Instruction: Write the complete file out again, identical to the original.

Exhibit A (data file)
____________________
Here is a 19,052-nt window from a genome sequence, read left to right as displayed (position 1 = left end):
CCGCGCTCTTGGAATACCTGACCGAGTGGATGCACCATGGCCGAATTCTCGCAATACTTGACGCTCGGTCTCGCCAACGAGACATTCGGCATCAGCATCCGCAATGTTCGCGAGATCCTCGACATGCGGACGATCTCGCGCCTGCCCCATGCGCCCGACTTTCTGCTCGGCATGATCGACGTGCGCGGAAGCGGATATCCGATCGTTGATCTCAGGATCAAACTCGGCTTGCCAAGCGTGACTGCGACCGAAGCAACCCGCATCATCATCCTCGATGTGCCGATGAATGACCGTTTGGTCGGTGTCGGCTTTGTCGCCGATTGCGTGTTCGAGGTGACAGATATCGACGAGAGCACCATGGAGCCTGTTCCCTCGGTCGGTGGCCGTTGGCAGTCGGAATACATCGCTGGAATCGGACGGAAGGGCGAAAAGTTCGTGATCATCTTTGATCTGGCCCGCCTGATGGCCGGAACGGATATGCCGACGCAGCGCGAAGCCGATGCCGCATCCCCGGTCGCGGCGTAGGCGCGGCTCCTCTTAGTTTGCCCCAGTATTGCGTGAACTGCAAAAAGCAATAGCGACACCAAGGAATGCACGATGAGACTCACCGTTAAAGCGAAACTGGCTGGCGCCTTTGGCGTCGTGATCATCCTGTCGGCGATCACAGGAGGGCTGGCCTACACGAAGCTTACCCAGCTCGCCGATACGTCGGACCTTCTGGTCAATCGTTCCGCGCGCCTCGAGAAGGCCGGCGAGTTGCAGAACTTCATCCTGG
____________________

Here is a 19,052-nt window from a genome sequence, read left to right as displayed (position 1 = left end):
CCGCGCTCTTGGAATACCTGACCGAGTGGATGCACCATGGCCGAATTCTCGCAATACTTGACGCTCGGTCTCGCCAACGAGACATTCGGCATCAGCATCCGCAATGTTCGCGAGATCCTCGACATGCGGACGATCTCGCGCCTGCCCCATGCGCCCGACTTTCTGCTCGGCATGATCGACGTGCGCGGAAGCGGATATCCGATCGTTGATCTCAGGATCAAACTCGGCTTGCCAAGCGTGACTGCGACCGAAGCAACCCGCATCATCATCCTCGATGTGCCGATGAATGACCGTTTGGTCGGTGTCGGCTTTGTCGCCGATTGCGTGTTCGAGGTGACAGATATCGACGAGAGCACCATGGAGCCTGTTCCCTCGGTCGGTGGCCGTTGGCAGTCGGAATACATCGCTGGAATCGGACGGAAGGGCGAAAAGTTCGTGATCATCTTTGATCTGGCCCGCCTGATGGCCGGAACGGATATGCCGACGCAGCGCGAAGCCGATGCCGCATCCCCGGTCGCGGCGTAGGCGCGGCTCCTCTTAGTTTGCCCCAGTATTGCGTGAACTGCAAAAAGCAATAGCGACACCAAGGAATGCACGATGAGACTCACCGTTAAAGCGAAACTGGCTGGCGCCTTTGGCGTCGTGATCATCCTGTCGGCGATCACAGGAGGGCTGGCCTACACGAAGCTTACCCAGCTCGCCGATACGTCGGACCTTCTGGTCAATCGTTCCGCGCGCCTCGAGAAGGCCGGCGAGTTGCAGAACTTCATCCTGG